Nexstar Broadcasting Group announced agreements with Marshall Broadcasting Group for the sale of three network affiliated stations in three markets for $58.5 million. MBG intends to fund the station acquisitions via credit which Nexstar has agreed to guarantee.
Under the terms, MBG will acquire three full-powered, FOX affiliated stations, KMSS-TV, KPEJ-TV and KLJB (TV) in Shreveport, LA, Odessa-Midland, TX and Quad Cities, IA, respectively.
Said Perry Sook, Nexstar CEO: “We believe the proposed transaction announced today presents an ideal framework for introducing and incubating a new, minority-controlled entrant to broadcasting, and for bringing additional news, information and specialized programming to MBG’s markets at the earliest possible opportunity.”
The transactions are subject to the consummation of Nexstar’s previously announced agreements to acquire the stock of privately-held Communications Corporation of America and White Knight Broadcasting (CCA) and the stock of Grant Company and are expected to be completed in 2014.
Subject to regulatory approval, MBG intends to assume the obligations of Mission as the acquirer of the stations under various asset purchase agreements currently in effect between Nexstar and Mission.
MBG is a newly formed minority owned media entity owned 100% by Pluria Marshall Jr. Mr. Marshall is currently the president and CEO of Equal Access Media Inc., which owns several newspapers serving African-American and minority communities, including The Texas Freeman and Houston Informer Newspapers, The Los Angeles Wave Newspaper Group, and the Los Angeles Independent Publications Group. In 2011, Marshall founded Integrated Multicultural Media Solutions, a media rep firm that assists advertisers and agencies in marketing products and services to multicultural audiences by providing marketing services, including promotions, grassroots marketing, advertising placement and custom content creation.
Marshall is a longtime media exec and civic activist who began his media career in 1979, while in college, with a series of media internships and part-time marketing positions at Cable News Network (CNN) and WXIA-TV in Atlanta, Georgia. Upon graduating, Mr. Marshall participated in a yearlong management development program at WLBT-TV in Jackson, Mississippi which led to his tenure as vice president and general manager at WLBM-TV in Meridian, Mississippi. During his five year tenure at WLBM-TV, Mr. Marshall attempted to become a broadcast station owner four separate times, but each transaction failed to be completed due to the inability to obtain financing. Mr. Marshall subsequently sought to purchase several newspapers from Media General, but was again unable to obtain financing for the purchase. In April 1996, Marshall finally was able to enter the broadcast ownership arena with his purchase of AM broadcast station WLTH, Gary, Indiana, a “news talk” radio station serving Northwest Indiana and the south Chicago suburbs and he continues to own this radio station today. The station was previously financed by an [African American-owned] insurance company in Chicago, and Mr. Marshall’s company assumed the debt and obligations of the previous owner.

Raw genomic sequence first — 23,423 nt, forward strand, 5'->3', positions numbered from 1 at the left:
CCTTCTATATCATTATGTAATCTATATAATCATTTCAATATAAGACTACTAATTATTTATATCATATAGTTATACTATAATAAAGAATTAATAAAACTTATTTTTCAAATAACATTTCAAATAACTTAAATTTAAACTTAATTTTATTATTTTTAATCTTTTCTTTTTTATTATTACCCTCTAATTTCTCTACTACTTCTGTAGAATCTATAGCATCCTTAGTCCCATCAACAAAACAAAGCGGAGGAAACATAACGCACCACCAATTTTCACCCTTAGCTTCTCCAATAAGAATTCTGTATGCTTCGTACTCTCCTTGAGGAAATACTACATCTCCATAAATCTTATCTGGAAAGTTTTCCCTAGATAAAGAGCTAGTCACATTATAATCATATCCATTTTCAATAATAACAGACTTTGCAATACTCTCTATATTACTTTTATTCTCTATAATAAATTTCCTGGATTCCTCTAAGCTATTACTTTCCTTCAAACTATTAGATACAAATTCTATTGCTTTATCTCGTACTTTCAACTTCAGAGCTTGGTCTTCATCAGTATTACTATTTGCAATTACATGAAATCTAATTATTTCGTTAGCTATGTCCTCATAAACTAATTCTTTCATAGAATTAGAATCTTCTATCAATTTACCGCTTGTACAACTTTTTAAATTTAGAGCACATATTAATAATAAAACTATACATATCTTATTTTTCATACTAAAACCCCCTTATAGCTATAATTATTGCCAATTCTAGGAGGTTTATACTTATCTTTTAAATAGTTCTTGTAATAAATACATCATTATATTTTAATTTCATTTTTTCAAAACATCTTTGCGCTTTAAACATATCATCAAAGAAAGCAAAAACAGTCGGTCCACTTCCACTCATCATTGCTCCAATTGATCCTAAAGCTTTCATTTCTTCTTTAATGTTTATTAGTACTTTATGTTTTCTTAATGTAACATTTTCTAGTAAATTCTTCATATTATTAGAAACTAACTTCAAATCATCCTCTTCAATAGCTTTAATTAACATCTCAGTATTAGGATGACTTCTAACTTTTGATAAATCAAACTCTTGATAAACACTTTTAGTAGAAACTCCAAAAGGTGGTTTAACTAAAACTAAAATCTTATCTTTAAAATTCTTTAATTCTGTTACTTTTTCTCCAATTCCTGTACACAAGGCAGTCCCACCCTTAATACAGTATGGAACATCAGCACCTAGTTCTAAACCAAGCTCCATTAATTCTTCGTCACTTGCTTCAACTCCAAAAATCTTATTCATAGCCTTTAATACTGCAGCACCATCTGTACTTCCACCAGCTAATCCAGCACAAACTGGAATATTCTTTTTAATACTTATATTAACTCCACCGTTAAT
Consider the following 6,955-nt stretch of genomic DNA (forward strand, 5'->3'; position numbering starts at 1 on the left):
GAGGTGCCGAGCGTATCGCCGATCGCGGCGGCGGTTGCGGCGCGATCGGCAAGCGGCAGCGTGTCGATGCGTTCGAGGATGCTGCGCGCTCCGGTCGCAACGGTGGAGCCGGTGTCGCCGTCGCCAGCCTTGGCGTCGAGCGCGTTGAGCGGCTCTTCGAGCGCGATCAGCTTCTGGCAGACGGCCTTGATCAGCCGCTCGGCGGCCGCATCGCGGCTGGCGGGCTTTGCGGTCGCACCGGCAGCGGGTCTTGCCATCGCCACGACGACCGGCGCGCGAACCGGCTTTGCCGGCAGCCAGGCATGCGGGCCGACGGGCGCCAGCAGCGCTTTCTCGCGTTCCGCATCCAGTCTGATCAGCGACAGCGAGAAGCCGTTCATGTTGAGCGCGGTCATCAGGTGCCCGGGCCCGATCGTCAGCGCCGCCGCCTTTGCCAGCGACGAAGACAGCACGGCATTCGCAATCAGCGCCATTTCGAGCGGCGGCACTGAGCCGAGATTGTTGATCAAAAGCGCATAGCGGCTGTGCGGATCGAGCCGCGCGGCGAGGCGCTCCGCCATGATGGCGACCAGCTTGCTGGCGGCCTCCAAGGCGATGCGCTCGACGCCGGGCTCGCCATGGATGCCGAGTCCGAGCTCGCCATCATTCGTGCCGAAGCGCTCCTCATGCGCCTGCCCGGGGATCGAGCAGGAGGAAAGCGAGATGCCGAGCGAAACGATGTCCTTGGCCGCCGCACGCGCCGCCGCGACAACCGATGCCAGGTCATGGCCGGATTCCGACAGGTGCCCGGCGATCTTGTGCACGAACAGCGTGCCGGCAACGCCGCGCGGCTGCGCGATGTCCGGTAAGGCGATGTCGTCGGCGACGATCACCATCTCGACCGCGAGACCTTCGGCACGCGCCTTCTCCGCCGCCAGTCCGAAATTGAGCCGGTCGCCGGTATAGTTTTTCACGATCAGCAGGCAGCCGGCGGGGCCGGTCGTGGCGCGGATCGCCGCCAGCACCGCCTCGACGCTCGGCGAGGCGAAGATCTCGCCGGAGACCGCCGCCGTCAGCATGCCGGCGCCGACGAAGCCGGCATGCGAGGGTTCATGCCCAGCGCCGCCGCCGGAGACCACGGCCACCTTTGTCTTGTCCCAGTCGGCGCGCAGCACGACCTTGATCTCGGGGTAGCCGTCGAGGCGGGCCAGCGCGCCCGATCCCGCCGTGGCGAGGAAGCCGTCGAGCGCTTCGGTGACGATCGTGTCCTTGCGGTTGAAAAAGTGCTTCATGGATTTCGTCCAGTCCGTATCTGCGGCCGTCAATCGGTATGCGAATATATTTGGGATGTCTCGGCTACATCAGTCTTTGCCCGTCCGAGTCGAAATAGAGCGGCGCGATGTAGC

“We are delighted to have the support of Nexstar to promote diversity of media ownership assets among minority operators,” said Pluria Marshall. “Over the last 30 years, I’ve devoted significant time and effort in seeking to purchase television and radio stations. The single key factor in each unsuccessful opportunity has been the inability to access the funding necessary for the purchase. On four separate occasions in the late 1980s and early 1990s, we actively pursued, but were unable to obtain financing for station purchases. Over this period, we made contact with at least eight institutional lenders that commonly provide broadcast financing. All of those lenders provided a range of reasons as to why they would not provide financing. With Nexstar’s support and commitment to guarantee financing for the Shreveport, Odessa-Midland and Quad Cities station purchases, we believe we are establishing a new paradigm that addresses recent proposed FCC regulation changes while expanding the opportunity for minority broadcasters to play a greater role in the U.S. broadcasting industry as owners and operators of television stations.”
MBG will be acquiring the FCC licenses and significant assets of the stations, including program contracts, equipment, and real estate interests in connection with studio and tower sites and will enter into agreements whereby Nexstar will provide sales and other non-programming services to MBG. The services agreements will be a critical vehicle for cost savings, allowing MBG to use Nexstar personnel for engineering support, master control, traffic and billing, and other administrative functions that do not relate to control of the stations or their programming.